The following year, they did indeed get married.

In the wedding photo she looks quite happy.  He looks kind of bashful.  The article in the paper is typical for 1949 with descriptions of what everyone wore and the several bridal showers she was given, including one given by the office girls of the place she worked.

Her life afterwards turned out to be very, very difficult and sad:  dysfunctional marriage, death of a three-year-old daughter, poverty, divorce, more poverty, then a good husband who died years ago, abusive relationship in her later years, and finally death of another daughter from brain cancer.

I would read the wedding article sometimes and wonder where it all went wrong….

Aunt Louise is due to turn 90 this coming January and my mother recently remarked that she has been quite talkative the last few times they were together.  Louise has said surprising things such as:  the reason she never worked after getting married was because not one person had liked her at the job she had.  She knew it the very first day she walked in the door.  They hated her at first sight.

How strange.  I wouldn’t have guessed that she was hated at her job.  According to her wedding announcement she had worked there for two years and “the office girls” had even given her a wedding shower.

I had always thought she had two lives.  The one before marriage and the one afterwards.  Instead, those “two lives” were part of a familiar pattern.

Her life turned out like all the other women’s lives in this family.  A beginning seemingly full of promise and light, beauty and hope.  Smart, sensitive, active girls who end up as victims on some level wondering where it all went wrong.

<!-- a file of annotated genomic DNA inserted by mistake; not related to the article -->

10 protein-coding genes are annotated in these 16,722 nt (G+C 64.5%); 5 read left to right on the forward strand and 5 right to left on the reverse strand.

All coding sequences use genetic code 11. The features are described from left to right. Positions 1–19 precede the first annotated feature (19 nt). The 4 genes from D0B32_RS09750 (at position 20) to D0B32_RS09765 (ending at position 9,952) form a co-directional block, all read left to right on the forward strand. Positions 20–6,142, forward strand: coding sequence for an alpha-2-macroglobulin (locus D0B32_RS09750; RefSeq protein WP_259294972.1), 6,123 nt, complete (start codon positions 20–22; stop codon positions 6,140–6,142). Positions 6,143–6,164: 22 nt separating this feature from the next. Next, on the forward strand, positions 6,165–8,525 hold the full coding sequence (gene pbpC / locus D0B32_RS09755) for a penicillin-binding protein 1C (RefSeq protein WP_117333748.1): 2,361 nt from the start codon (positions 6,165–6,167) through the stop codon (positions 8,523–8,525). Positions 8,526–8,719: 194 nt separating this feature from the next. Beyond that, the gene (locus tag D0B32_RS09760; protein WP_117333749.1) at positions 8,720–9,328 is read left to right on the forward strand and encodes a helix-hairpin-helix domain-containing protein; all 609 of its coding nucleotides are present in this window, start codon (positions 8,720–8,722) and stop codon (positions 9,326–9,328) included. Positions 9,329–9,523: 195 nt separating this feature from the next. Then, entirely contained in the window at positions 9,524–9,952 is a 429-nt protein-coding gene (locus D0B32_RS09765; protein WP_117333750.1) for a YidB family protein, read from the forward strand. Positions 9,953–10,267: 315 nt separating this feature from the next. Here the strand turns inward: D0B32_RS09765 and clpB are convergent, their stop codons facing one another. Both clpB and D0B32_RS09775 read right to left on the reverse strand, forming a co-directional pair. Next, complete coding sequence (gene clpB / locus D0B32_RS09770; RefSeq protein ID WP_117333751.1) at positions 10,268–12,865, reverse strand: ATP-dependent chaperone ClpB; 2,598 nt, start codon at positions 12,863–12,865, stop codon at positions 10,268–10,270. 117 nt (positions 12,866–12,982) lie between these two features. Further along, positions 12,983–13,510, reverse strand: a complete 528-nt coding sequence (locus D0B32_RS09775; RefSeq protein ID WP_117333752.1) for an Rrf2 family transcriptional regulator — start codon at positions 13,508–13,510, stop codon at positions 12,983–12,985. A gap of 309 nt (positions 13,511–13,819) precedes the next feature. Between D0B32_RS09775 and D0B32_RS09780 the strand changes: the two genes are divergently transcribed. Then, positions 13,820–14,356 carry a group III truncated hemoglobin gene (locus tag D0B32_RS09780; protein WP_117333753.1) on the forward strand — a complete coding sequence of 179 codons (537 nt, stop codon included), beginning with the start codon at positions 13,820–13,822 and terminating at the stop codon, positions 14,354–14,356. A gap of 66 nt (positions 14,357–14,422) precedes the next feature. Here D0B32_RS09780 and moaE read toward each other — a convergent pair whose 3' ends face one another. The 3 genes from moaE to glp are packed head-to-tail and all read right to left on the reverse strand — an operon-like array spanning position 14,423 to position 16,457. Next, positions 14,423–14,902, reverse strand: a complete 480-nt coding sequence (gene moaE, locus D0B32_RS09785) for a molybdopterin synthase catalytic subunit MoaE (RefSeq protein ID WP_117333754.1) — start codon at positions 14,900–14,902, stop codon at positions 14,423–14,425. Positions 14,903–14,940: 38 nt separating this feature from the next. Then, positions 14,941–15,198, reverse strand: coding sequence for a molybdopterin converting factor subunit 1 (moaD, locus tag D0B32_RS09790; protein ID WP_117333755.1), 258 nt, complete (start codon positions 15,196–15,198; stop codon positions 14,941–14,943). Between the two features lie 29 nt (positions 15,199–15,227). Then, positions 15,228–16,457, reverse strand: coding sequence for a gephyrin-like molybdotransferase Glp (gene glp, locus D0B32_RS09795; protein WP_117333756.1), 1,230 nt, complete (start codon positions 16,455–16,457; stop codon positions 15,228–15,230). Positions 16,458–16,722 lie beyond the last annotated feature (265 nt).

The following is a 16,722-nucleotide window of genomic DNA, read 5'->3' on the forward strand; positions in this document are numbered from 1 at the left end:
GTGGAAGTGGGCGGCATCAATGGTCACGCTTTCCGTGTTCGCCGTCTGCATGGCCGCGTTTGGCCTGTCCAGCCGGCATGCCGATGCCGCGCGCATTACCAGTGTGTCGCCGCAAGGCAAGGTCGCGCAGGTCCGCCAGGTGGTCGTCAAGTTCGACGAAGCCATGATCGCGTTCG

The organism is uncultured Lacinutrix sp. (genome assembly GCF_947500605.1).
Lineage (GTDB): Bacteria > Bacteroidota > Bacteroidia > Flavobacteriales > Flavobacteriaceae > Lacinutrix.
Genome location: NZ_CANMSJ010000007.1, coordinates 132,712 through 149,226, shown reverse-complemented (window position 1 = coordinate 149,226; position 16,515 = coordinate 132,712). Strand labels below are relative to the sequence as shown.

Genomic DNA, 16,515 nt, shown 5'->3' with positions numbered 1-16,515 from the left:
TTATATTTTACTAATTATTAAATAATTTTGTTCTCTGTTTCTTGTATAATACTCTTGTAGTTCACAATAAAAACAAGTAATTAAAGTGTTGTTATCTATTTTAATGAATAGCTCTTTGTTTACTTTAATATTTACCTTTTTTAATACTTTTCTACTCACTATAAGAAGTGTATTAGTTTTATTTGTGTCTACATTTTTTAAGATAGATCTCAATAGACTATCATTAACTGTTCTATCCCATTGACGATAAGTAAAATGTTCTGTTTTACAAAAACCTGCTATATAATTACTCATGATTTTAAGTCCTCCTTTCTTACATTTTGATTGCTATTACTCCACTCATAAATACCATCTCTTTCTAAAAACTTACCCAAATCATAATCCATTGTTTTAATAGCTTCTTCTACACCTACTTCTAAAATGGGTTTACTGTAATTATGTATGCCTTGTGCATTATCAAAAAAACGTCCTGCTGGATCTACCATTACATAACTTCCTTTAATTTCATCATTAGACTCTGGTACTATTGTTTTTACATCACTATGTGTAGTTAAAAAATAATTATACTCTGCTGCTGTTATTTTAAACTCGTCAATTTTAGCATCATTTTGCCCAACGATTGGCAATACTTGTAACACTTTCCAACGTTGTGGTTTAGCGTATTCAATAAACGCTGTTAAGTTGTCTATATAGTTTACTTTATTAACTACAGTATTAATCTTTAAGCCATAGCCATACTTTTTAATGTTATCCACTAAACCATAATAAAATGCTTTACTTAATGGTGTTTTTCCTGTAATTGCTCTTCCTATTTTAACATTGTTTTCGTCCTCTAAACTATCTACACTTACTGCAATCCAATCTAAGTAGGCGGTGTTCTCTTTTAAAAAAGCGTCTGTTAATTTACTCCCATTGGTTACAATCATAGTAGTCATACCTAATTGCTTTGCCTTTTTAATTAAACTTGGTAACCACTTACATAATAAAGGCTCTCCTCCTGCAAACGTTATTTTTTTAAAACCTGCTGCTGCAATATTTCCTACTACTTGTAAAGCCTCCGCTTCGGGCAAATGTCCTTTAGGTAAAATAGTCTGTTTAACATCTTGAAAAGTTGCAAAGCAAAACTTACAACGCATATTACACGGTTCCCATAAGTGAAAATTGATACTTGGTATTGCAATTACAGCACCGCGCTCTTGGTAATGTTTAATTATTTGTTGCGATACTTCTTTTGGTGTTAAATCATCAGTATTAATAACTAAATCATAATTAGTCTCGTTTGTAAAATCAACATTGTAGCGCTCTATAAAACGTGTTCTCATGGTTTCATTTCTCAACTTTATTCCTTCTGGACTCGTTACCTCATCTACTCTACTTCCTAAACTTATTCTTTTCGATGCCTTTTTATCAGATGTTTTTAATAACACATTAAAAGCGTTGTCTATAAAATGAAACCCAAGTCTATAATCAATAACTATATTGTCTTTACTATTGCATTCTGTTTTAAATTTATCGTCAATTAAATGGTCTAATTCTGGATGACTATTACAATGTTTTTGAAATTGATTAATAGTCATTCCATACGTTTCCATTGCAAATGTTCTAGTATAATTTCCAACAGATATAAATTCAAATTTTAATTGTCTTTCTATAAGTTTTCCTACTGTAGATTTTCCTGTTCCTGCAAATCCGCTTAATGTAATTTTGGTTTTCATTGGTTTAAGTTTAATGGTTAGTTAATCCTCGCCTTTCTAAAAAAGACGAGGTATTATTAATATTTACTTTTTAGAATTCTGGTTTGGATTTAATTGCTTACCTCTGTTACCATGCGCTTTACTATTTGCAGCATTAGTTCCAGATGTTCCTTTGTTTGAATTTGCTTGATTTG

I suspect the clues to the future were right there all along.  We just missed them in the quest to do the right thing, please the people around us, be good girls, and basically give away our power until there was no more to give.

There are more women’s stories in my family and I hope I can do them justice.

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Filed under anxiety, decisions, depression, dysfunction, emotional health, enemies, family, first impressions, getting along, grief, history, human nature, journey, love, opinion, social phobia, Uncategorized, wellness, work

“Ripen into Your Authentic Self”

The phrase “ripen into your authentic self” was part of my horoscope from Rob Brezsny this morning and it was one of those aha things that I just love.

I’ve been having a little bit of trouble with a family situation lately.  We haven’t heard from our oldest son in over a year and it is bothersome.  Luckily with the internet I can keep faint tabs on him, but still.  This is the kind of situation that most parents dread and are confounded by.  I am no different.

Fortunately, I found a recent blog post he wrote–the sign of life I’ve been wanting.  The subject matter is one I am quite uncomfortable with personally.  However, it is not a surprising subject.  It is consistent with the kind of person he has always been.  Which makes his absence from our lives quite understandable.  He is being considerate of our feelings as well as being true to himself.